A Practicing Parent

29 Sep 2018
A Practicing Parent

Honoring Our NYC Superheroes

“Hey buddy, we’re not going to the playground. Today we’re doing something special.” I said to my 4 1/2-year-old son at school pick-up a few weeks ago. My 13-year-old daughter accompanied me.

“What are we gonna do then?” he asked.

“We are going to Dunkin’ Donuts and getting a big, big box of Munchkins,” I said. My son’s eyes lit up. Previous years with my daughter, we’ve purchased flowers, cards, and one year we made chocolate chip cookies.

“Can we get chocolate ones?” he asked.

“I think we should get assorted ones because they’re not actually for us.” His face fell.

“Then why are we getting them?” he whined.

“Because today is a special day,” I said.

It was 9/11. If you were to ask me what was the most historic day of my lifetime, I’d say 9/11. It changed the world as I knew it. It was a day when people came together in unexpected ways. It was a day when firefighters and police, who were always heroic to me, became real Superheroes. Batman and Superman have nothing on the NYPD or the FDNY.

I continued, “It’s the day that we honor our firefighters and police. We say thank you and give them hugs, and tell them what a great job they do to protect and help us every day.” Can compassion for, and understanding of, that day ever be taught? I wondered.

“Oh no… no one’s here,” my son said. The fire station was closed up without so much as a Dalmatian in sight. Bouquets of flowers stood in buckets of water arranged outside the station door… dozens of them. We weren’t the only ones who thought to pay our respects to the firefighters today.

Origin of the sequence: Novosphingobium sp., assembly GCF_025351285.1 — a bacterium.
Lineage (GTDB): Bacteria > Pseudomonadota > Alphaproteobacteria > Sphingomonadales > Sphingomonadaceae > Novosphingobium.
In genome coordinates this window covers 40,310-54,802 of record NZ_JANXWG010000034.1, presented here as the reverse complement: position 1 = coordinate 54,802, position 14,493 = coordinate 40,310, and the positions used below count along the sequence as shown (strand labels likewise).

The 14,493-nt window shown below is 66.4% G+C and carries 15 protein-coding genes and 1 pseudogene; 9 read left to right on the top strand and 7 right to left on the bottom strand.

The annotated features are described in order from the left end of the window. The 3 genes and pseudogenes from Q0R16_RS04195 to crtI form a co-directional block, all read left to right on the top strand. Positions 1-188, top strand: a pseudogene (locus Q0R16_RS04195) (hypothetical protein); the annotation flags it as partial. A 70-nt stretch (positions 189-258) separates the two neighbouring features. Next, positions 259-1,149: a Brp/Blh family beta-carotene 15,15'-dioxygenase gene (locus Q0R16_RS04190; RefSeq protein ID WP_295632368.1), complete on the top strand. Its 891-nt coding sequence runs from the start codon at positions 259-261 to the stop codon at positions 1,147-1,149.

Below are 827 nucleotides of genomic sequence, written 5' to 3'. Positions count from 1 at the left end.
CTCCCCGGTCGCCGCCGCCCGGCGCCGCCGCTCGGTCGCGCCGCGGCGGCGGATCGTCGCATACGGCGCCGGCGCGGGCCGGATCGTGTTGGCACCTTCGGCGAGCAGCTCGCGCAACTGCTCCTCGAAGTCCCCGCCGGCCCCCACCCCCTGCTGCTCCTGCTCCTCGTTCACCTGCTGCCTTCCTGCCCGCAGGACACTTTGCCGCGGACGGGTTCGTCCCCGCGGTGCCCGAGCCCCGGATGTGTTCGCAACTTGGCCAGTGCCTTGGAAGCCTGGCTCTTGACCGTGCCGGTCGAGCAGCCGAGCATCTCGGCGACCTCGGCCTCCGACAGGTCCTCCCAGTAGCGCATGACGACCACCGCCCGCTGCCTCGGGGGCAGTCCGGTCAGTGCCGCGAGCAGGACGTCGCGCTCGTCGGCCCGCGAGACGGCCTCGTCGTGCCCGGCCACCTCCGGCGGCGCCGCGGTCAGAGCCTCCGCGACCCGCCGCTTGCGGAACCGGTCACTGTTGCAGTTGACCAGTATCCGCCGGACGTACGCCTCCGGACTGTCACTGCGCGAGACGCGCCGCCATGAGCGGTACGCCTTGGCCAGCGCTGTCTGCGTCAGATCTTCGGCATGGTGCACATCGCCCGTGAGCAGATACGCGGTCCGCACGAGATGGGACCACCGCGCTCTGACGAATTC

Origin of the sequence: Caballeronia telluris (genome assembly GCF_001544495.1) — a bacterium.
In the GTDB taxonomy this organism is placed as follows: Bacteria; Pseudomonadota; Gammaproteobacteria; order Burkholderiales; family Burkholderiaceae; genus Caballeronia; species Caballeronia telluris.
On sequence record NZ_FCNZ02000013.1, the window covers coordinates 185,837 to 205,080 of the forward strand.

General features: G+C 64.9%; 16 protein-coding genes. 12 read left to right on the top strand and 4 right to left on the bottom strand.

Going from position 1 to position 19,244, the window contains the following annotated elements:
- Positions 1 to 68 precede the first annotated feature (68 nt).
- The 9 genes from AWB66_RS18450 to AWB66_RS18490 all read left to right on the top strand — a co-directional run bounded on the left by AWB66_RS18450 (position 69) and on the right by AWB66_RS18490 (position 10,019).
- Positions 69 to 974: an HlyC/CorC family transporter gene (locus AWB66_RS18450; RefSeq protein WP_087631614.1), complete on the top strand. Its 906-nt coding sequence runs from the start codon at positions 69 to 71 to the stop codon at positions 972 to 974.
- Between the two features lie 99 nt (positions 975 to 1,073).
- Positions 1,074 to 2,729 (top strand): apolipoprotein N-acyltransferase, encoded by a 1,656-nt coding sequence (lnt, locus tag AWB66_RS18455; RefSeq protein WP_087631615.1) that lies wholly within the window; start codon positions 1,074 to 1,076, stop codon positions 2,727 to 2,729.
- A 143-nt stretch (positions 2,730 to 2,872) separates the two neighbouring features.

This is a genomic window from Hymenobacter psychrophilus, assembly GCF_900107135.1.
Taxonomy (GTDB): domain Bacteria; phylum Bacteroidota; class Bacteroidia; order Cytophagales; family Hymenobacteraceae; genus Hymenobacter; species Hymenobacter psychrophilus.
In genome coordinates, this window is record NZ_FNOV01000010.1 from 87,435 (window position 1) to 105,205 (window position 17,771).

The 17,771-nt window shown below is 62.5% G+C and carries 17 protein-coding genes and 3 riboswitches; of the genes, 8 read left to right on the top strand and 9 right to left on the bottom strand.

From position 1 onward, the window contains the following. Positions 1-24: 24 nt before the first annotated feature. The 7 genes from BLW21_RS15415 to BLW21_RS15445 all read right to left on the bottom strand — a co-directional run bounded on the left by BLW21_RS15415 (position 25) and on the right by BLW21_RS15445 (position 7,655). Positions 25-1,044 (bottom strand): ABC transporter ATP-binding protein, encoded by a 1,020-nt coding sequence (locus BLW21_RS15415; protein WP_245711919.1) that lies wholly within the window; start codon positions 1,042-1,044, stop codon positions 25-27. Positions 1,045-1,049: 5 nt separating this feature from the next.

“Here they come,“ my son shouted when the hook and ladder truck pulled down the street and maneuvered into the station. As the fire fighters disembarked, my son scampered behind me, suddenly wowed by their greatness. Handing him the donut box, I nudged him towards an approaching uniformed man.

The fireman crouched in front of my son with a knowing smile. “Do you have something for me?” My son nodded and silently handed over the box. “Hey, thanks; I love Munchkins.” The man reached out and shook my awestruck son’s hand.

“Thank you,” my daughter and I said to the man.

As we arrived at home, my son said, “Mommy, I think those firefighters are really gonna like the Munchkins. But next time, I wanna draw on paper and make a heart and color it in because that will really show how much I love them. Because a heart really means love. All of New York should do something like that to show that we love them. And because I like firemen even better than Batman.”

Yesterday, two weeks later, my son presented me with a drawing— a heart. “Can we bring this to the fire station?” he asked. “Oh, and can we bring Munchkins again too? I think they’d like all chocolate this time, and maybe I can have some too.”

I laughed. I’m going to assume the lesson was learned.

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